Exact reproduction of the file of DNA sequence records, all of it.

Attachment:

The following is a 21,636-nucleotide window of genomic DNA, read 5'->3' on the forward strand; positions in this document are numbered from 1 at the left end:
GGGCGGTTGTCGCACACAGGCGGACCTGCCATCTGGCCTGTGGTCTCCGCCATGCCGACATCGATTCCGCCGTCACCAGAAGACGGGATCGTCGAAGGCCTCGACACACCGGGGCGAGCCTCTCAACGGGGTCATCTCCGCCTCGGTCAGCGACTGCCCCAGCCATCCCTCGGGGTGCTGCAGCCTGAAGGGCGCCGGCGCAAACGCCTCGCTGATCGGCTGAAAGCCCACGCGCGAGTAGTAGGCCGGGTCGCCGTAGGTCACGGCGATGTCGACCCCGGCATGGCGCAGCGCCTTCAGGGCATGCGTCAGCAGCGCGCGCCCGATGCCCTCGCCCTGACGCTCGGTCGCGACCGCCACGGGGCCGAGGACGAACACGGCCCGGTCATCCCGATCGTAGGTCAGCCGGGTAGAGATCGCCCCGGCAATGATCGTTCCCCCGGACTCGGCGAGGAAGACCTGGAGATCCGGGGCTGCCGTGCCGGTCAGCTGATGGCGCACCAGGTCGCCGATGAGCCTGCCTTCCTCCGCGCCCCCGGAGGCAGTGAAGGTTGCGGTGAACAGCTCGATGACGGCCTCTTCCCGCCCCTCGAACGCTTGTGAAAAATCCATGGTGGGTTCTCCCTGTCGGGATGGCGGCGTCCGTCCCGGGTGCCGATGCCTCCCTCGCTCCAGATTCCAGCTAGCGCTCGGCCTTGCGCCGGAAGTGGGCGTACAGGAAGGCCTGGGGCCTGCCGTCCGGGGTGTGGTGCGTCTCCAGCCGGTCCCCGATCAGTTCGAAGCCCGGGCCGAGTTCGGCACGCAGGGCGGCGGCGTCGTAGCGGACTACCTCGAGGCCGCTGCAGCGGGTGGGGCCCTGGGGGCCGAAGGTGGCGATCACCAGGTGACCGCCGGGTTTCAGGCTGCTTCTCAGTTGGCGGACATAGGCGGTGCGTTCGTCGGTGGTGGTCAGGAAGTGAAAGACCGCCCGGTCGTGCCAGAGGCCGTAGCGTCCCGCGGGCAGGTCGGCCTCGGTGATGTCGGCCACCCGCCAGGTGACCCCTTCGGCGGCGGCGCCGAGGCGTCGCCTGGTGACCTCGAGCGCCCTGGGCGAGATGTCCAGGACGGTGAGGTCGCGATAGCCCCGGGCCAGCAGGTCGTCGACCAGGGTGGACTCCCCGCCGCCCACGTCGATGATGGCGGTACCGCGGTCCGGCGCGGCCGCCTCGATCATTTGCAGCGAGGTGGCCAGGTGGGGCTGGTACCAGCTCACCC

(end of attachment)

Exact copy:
The following is a 21,636-nucleotide window of genomic DNA, read 5'->3' on the forward strand; positions in this document are numbered from 1 at the left end:
GGGCGGTTGTCGCACACAGGCGGACCTGCCATCTGGCCTGTGGTCTCCGCCATGCCGACATCGATTCCGCCGTCACCAGAAGACGGGATCGTCGAAGGCCTCGACACACCGGGGCGAGCCTCTCAACGGGGTCATCTCCGCCTCGGTCAGCGACTGCCCCAGCCATCCCTCGGGGTGCTGCAGCCTGAAGGGCGCCGGCGCAAACGCCTCGCTGATCGGCTGAAAGCCCACGCGCGAGTAGTAGGCCGGGTCGCCGTAGGTCACGGCGATGTCGACCCCGGCATGGCGCAGCGCCTTCAGGGCATGCGTCAGCAGCGCGCGCCCGATGCCCTCGCCCTGACGCTCGGTCGCGACCGCCACGGGGCCGAGGACGAACACGGCCCGGTCATCCCGATCGTAGGTCAGCCGGGTAGAGATCGCCCCGGCAATGATCGTTCCCCCGGACTCGGCGAGGAAGACCTGGAGATCCGGGGCTGCCGTGCCGGTCAGCTGATGGCGCACCAGGTCGCCGATGAGCCTGCCTTCCTCCGCGCCCCCGGAGGCAGTGAAGGTTGCGGTGAACAGCTCGATGACGGCCTCTTCCCGCCCCTCGAACGCTTGTGAAAAATCCATGGTGGGTTCTCCCTGTCGGGATGGCGGCGTCCGTCCCGGGTGCCGATGCCTCCCTCGCTCCAGATTCCAGCTAGCGCTCGGCCTTGCGCCGGAAGTGGGCGTACAGGAAGGCCTGGGGCCTGCCGTCCGGGGTGTGGTGCGTCTCCAGCCGGTCCCCGATCAGTTCGAAGCCCGGGCCGAGTTCGGCACGCAGGGCGGCGGCGTCGTAGCGGACTACCTCGAGGCCGCTGCAGCGGGTGGGGCCCTGGGGGCCGAAGGTGGCGATCACCAGGTGACCGCCGGGTTTCAGGCTGCTTCTCAGTTGGCGGACATAGGCGGTGCGTTCGTCGGTGGTGGTCAGGAAGTGAAAGACCGCCCGGTCGTGCCAGAGGCCGTAGCGTCCCGCGGGCAGGTCGGCCTCGGTGATGTCGGCCACCCGCCAGGTGACCCCTTCGGCGGCGGCGCCGAGGCGTCGCCTGGTGACCTCGAGCGCCCTGGGCGAGATGTCCAGGACGGTGAGGTCGCGATAGCCCCGGGCCAGCAGGTCGTCGACCAGGGTGGACTCCCCGCCGCCCACGTCGATGATGGCGGTACCGCGGTCCGGCGCGGCCGCCTCGATCATTTGCAGCGAGGTGGCCAGGTGGGGCTGGTACCAGCTCACCC